The number of Hispanics with incomes below the government’s poverty line [rose] 52 percent; that [represents] almost all (92 percent) of the increase in poor people,” Samuelson writes. “Among children, disparities are greater. Over the same period, Hispanic children in poverty [rose] 43 percent; meanwhile, the numbers of black and non-Hispanic white children in poverty declined 16.9 percent and 18.5 percent, respectively.

Similarly, with regards to drug usage, a 2011 U.S. Government Accountability Office (GAO) report tallied half a million drug related crimes that are attached to the incarcerated alien population. The report counts as an alien any immigrant who has not been “naturalized” – i.e. it does not include aliens who have applied for and have been conferred with citizenship. The elder Boston Bomber had been naturalized, for instance, and would, therefore, be counted as a citizen rather than an alien in such a report on alien crime. Thus, this tally does not include drug related offenses attached to the millions of immigrants inside the U.S. who have converted their visas into citzenship papers, about 19.3 million.

According to a new report from the Bureau of Justice Statistics (BJS) released last week, although Hispanics represent 18% of the U.S. population, they accounted for 37% of drug offenders in federal prison in 2012. The government data reveals that at yearend 2012:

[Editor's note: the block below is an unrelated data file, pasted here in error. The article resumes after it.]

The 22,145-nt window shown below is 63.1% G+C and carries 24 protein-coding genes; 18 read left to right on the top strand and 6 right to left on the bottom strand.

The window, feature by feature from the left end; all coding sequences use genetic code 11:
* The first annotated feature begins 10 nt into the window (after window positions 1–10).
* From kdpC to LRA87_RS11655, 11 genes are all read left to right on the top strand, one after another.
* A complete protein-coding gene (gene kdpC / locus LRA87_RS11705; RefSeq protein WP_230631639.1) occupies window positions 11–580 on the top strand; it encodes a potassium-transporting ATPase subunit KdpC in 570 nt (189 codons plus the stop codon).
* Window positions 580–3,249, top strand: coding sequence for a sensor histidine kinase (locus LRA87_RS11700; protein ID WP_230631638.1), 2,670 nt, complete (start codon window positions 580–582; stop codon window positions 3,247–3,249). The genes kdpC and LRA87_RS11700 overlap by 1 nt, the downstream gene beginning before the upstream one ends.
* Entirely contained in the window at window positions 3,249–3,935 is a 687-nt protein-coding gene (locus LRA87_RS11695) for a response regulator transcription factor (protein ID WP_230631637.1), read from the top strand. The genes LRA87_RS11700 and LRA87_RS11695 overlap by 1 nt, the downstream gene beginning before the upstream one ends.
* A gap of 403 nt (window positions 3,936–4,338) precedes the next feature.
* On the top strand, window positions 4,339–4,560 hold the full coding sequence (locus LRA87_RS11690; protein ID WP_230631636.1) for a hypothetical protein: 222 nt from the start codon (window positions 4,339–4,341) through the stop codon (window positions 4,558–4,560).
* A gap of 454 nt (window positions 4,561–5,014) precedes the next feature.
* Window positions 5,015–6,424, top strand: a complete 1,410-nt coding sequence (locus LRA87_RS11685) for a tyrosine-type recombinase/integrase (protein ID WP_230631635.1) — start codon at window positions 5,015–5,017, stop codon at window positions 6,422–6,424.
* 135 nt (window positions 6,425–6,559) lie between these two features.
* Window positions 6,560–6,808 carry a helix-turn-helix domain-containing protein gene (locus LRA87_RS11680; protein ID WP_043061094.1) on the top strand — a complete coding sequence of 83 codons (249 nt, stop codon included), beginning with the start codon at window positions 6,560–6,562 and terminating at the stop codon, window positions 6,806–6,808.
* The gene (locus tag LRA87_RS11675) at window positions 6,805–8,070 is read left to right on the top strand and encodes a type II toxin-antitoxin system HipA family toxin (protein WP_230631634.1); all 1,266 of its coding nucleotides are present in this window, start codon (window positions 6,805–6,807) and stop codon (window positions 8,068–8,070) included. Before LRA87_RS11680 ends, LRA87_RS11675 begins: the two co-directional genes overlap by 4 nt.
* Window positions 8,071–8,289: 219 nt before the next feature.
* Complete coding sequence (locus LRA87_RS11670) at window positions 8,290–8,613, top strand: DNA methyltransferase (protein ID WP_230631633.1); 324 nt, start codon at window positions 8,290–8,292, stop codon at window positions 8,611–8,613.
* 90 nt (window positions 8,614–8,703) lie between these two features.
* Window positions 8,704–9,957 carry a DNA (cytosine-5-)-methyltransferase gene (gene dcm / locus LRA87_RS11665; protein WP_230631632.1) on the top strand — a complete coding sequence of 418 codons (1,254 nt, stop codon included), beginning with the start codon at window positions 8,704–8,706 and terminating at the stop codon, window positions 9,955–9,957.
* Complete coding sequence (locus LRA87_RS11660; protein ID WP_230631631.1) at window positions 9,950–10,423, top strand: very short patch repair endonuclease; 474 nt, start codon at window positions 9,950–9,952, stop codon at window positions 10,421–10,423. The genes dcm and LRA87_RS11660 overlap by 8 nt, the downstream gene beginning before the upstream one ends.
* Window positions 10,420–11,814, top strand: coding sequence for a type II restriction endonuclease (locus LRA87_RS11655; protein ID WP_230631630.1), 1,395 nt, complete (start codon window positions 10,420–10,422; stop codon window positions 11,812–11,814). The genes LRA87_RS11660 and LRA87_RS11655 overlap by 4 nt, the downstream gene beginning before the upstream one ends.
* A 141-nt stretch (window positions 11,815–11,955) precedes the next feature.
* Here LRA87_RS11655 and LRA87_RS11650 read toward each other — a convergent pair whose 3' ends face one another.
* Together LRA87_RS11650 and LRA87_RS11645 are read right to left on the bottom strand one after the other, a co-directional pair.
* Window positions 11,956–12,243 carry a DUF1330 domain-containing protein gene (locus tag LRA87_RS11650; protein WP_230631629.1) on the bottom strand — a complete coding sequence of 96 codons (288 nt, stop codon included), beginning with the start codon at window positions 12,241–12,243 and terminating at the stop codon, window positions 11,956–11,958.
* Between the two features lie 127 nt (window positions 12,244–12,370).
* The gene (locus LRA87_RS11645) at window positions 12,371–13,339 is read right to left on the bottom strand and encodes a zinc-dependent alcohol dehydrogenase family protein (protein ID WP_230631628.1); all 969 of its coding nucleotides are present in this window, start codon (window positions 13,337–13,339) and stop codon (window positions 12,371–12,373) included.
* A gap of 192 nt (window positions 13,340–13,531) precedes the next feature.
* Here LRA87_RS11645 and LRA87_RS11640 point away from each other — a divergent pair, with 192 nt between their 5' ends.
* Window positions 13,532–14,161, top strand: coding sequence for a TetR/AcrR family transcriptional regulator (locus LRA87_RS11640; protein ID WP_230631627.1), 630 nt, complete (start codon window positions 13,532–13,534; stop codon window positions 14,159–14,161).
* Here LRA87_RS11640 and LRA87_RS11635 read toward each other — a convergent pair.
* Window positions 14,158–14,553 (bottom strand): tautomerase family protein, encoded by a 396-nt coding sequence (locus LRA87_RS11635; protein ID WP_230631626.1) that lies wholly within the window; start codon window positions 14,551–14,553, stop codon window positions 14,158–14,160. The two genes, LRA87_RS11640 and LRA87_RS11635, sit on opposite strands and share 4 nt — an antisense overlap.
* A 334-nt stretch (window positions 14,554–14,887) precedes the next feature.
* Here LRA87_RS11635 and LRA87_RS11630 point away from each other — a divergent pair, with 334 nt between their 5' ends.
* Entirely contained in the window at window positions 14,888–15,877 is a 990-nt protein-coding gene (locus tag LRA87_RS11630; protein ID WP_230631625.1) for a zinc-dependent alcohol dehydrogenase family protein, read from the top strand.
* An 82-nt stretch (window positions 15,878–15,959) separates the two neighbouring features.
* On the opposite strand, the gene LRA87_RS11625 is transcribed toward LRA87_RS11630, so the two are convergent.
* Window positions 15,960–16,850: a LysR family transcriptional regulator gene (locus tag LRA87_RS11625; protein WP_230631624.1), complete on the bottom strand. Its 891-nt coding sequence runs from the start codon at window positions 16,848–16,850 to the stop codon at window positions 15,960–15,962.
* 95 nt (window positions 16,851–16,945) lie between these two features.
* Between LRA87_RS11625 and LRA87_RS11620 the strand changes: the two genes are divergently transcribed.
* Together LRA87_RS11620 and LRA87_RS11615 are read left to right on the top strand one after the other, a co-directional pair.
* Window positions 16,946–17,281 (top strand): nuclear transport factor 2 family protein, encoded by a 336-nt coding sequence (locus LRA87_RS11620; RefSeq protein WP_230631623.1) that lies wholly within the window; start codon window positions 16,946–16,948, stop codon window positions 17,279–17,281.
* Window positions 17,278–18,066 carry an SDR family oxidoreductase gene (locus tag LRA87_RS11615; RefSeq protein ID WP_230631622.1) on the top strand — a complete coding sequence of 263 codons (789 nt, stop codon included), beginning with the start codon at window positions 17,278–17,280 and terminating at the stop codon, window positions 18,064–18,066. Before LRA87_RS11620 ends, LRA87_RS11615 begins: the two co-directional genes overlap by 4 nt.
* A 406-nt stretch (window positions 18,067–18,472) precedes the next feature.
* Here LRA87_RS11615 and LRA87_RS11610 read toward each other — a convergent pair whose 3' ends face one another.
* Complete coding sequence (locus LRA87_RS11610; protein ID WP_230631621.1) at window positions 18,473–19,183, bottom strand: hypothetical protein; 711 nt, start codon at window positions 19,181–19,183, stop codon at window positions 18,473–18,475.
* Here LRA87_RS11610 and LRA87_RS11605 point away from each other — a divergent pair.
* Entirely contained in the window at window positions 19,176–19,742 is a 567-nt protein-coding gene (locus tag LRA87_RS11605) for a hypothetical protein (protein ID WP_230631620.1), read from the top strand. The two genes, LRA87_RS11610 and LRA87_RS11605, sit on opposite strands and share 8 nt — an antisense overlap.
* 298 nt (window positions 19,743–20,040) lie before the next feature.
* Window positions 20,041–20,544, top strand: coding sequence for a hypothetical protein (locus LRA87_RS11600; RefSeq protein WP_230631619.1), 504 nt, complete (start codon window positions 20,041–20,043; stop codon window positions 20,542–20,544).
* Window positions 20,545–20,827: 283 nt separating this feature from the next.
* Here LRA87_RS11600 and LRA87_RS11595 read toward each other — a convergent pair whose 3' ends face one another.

“About three-quarters of drug offenders in federal prison were non-Hispanic black or African American (39%) or Hispanic or Latino (37%), and less than a quarter (22%) were non-Hispanic white.”

The report documents that, “about a quarter (24 percent) of all drug offenders in federal prison were noncitizens. An estimated 1 in 3 powder cocaine (34 percent), marijuana (35 percent) and methamphetamine offenders (31 percent) were non citizens.”

Additionally, “more than half (54%) of powder cocaine offenders were Hispanic, and 13% were non-Hispanic white. Hispanics also made up more than half (59%) of marijuana offenders and almost half (48%) of heroin offenders.”

Jordan’s interview perhaps sheds light on what many in the media have struggled to explain: namely, that while the base jettisoned Republican leadership for pushing an unpopular globalist agenda, the Freedom Caucus had a different agenda in opposing House leaders.

Several key players in the House Freedom Caucus actually share Ryan’s immigration agenda— and therefore, logically, would have reason to prefer Ryan, an outspoken advocate for progressive open borders views, to the more reserved Boehner. Several members of the House Freedom Caucus such as Mick Mulvaney, Raul Labrador and Justin Amash have openly pushed to expand record high immigration levels. Mulvaney even joined Paul Ryan in his 2014 push to complete the amnesty and immigration-expansion agenda which Senator Rubio continues to push today as a presidential aspirant.

The House Freedom Caucus, however, is not monolithic. Dave Brat, for instance, cast his vote against Paul Ryan as Speaker. Brat’s election, according to PBS, is responsible for preventing the passage of the Rubio-Ryan immigration agenda in 2014. Unlike Jordan, Brat has called on the Republican Party to curb future projected immigration growth— putting Brat in perfect political alignment on this issue with at least 92% of all GOP voters nationwide and at least 82% of voters in all parties nationwide, based on Pew’s polling. Given the conservative bent of Brat’s district, these numbers are likely even closer to 100% in the geography he represents.